Om mani padme hung
My son, while on a hiking trip, took this lovely photo.
May all sentient beings be happy and have the causes of happiness.
May sentient beings be free from suffering and the causes of suffering.
May all sentient beings never be separated from the happiness that is free from suffering.
May all sentient beings abide in equanimity, free from attachment and detachment.
Egypt, May you flourish in peace and non-violence…May you know happiness and the causes of happiness, May you be free from suffering and the causes of suffering…May you never be separated from the happiness that is free from suffering, May you abide in equanimity, free from attachment and detachment.
Egypt, It is incredible. And it brings chills to me…..the non-violence…the inter-connectedness of the internet world….what a powerful tool.
Egypt, With every tool…we create and we destroy…May the peace and non-violence that has been created live on for many years!
Smiling is very important.
If we are not able to smile, then the world will not have peace. It is not by going out for a demonstration against nuclear missiles that we can bring about peace.
It is with our capacity of smiling, breathing, and being peace that we can make peace. ~ Thich Nhat Hanh
One of the keys is knowing we can titrate the experience… we can feel empowered to move our attention to something easier to be with, like listening to sounds, or a relaxed, easy place in the body. Or opening our eyes. Or lovingkindness for ourselves. It’s an experiment. We’re looking for a sense of balance in relationship to our experience, not for a breakthrough. Of course, we’d all love a breakthrough, to be able to say “At noon I finally loved myself completely,” or “This afternoon I vanquished that pattern of fear.” But the reality of our work is that it is based on the idea that healing comes from balance, insight comes from balance. So even as you are resuming a meditation practice, know that within any one session, it is fine (and indeed appropriate) to keep remembering balance—to feel free to shift your focus, to be kind to yourself. ~ Sharon Salzburg, Real Happiness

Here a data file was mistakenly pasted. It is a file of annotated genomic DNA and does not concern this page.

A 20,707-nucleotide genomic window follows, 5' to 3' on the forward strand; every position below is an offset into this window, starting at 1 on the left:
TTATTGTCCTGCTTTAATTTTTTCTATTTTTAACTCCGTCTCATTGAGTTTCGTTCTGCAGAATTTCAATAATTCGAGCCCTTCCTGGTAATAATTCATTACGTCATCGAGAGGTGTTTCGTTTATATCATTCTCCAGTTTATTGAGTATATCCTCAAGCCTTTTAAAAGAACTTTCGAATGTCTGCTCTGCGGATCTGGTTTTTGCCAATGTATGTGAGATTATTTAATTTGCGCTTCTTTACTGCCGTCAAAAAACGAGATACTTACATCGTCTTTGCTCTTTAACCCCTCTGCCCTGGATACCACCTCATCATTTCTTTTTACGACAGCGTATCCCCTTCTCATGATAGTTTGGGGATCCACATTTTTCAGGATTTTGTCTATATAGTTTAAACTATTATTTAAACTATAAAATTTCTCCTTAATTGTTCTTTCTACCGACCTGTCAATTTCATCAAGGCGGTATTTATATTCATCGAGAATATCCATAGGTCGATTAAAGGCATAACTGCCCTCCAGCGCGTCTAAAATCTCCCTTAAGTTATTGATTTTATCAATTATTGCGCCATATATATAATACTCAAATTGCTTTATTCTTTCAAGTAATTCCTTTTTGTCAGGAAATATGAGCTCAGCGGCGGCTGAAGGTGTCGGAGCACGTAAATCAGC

His Holiness the 14th Dalai Lama gives a wonderfully complete overview of the entire scope of Tibetan Buddhism in his book The World of Tibetan Buddhism.
His Holiness begins by explaining the 3 turnings of the Wheel of Dharma, first explaining the Four Noble Truths, then an explanation of the concept of Emptiness, and finally a commentary on the essence of Buddha-nature. He further expounds on topics including selflessness, the Four Seals and the Mahayana Path.
The second section describes how to bring the altruistic attitude into your life through development of compassion and overcoming negative emotions.
The final section explores the Tantric traditions of Tibetan Buddhism. He explains the process of empowerment and the different views of each sect as they relate to Tantra.
I enjoyed the questions and answer session that end each section. The book was given to me as a suggested reading for my Intermediate Series classes at Drepung Monastery. It was a great help in understanding the topics we covered in class. I would recommend it for anyone needing a good overview of Tibetan Buddhist philosophy and practice.
1 February is the first day of Tricycle’s 28 – day meditation challenge.
If you are like me, you have a zillion books to read. Well, maybe not a zillion, but near that many! 🙂 So the prospect of getting another book…well, it was daunting.
You can take this challenge without having to buy a book. Click here for the link.
My thoughts: The most important part of the 28 days will be the act of sitting every day. Lately, I have been sitting almost every day with #OMCru & #Drepung (twitter groups). Knowing there are others sitting with me at the same time…even if we are a world apart works well for me. I am curious to see how my days unfold as I move along the month.
Hoping you will join me and many others as we ‘Commit to Sit’ .
Been there? Done that? 🙂 Let’s start again, who knows what you will learn this time around!
All that has passed is gone. Forgive all that still remains with you.